Managing Heat Safely

By Russ Tabaka, Gilbank Construction, Inc.

We’ve been lucky here in Wisconsin to have a very mild winter and reasonably comfortable temperatures this spring. However, that doesn’t mean that the annual risk of dehydration and heat stress will not be prevalent in the summer of 2024. In years past it hasn’t been uncommon to see temperature swings of 50+ degrees within a single work day. Then in months like June the body’s  acclimation to the conditions still takes time and cannot be overlooked. Some of the strategies to keeping crews safe might seem routine, but regardless of the severity of the summer these best practices should always be followed:

Hydration – The National Library of Medicine claims that construction workers can expel up to 1.5L per hour in hot climates ( Encourage your crews to drink water at regular intervals throughout the day. Easy times to stay on top of regular hydration could be during morning stretch and bends, during coffee breaks (along with the coffee of course) and at lunch breaks. Daily huddles can be used as a time to inventory who has water on them, who needs water made available to them and who needs to know where to find water. The Center for Disease Control ( also cautions that drinking more than 1-1/2 quarts per hour can lead to a dilution of salt concentration which can be detrimental to regular bodily functions.

Acclimation – As temperatures begin to rise it is important to understand how the body “warms up” to the change of the seasons. It’s not just workers who are outside in direct sunlight that need time for their bodies to adapt to the increased enviromental stress. OSHA ( describes proper acclimatization as a “gradual increase in worker’s time in hot conditions over 7 to 14 days”. A deeper dive into the details on how to expose crews gradually can be found on their website under heat stresses.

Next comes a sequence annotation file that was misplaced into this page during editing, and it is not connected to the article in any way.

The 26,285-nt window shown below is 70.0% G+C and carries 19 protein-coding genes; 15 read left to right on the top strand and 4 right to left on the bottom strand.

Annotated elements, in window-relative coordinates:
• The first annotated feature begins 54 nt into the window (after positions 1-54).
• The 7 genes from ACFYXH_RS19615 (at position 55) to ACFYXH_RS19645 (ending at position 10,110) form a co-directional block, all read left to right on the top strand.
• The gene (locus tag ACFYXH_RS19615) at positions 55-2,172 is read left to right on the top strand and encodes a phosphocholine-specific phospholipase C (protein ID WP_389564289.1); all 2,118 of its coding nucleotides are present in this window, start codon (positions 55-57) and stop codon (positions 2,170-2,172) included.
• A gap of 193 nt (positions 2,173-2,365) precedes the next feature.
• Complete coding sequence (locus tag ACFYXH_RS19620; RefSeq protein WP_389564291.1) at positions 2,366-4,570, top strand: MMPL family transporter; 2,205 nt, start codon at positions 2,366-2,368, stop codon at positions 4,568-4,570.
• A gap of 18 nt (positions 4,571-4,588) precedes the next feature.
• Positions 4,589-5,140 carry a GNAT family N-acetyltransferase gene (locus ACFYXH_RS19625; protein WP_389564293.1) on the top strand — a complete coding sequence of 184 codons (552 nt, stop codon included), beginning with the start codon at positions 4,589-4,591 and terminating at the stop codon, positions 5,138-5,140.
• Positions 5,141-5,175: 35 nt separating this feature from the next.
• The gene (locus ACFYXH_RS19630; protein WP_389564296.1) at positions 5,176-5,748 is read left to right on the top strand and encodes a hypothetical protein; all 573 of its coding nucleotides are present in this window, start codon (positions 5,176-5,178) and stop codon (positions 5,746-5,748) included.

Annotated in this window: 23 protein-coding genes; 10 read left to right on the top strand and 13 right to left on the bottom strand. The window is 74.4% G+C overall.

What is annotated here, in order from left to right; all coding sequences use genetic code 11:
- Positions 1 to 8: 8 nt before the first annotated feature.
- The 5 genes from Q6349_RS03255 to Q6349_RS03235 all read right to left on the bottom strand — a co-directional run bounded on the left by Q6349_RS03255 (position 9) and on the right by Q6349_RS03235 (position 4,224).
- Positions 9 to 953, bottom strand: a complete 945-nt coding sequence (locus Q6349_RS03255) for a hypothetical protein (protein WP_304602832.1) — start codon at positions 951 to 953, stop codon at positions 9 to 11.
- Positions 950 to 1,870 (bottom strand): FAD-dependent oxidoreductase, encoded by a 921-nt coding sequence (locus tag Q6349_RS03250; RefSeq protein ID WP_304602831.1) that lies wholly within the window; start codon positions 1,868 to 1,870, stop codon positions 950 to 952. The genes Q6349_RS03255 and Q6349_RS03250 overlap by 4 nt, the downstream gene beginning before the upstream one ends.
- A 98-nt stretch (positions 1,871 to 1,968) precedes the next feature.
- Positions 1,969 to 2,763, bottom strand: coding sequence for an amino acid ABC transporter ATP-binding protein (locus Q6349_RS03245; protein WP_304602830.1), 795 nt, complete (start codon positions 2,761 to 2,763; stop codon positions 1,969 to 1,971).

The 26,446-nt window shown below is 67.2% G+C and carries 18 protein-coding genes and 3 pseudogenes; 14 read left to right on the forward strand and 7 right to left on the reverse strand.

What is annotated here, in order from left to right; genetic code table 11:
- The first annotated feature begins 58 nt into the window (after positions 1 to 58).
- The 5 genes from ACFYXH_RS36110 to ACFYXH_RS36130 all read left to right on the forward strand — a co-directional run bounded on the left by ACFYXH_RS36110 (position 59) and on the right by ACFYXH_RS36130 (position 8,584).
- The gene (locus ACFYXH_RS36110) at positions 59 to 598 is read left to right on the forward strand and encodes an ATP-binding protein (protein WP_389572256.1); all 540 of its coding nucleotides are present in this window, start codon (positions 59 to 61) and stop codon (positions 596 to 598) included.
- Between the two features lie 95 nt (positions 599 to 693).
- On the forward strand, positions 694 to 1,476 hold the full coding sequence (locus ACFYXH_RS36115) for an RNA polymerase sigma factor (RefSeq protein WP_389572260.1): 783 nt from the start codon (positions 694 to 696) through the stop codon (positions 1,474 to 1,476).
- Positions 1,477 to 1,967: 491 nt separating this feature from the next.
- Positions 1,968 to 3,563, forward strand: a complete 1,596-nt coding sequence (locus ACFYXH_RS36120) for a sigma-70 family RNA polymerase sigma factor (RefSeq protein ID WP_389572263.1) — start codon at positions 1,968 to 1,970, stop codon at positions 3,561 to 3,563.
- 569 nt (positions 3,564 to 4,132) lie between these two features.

Recognize a problem – Does your crew member have slurred speech after setting forms in a trench while out in the sun? Are your roofing crews struggling to maintain balance on a ladder just before lunch time? Have you noticed your operator dozing off while fine grading a parking lot? These are all situations that could be heat related and require more attention. Proceed with caution and contact a medical professional as soon as you can, but following some of the guidelines discussed above may be beneficial to prevent an emergency situation.

In construction we love the springtime for the anticipation of the projects to come, the preferred weather conditions to work in and the opportunities that this productive time of year brings! Let’s keep the heat stress to a minimum and have a great year!

Recommended Articles
Chapter News


ABC-Wisconsin Reminds RNC Attendees that Project Labor Agreements are a Bad Deal
Safety (blog)


First Aid Skills for Every Jobsite
Articles & Papers


Managing Heat Safely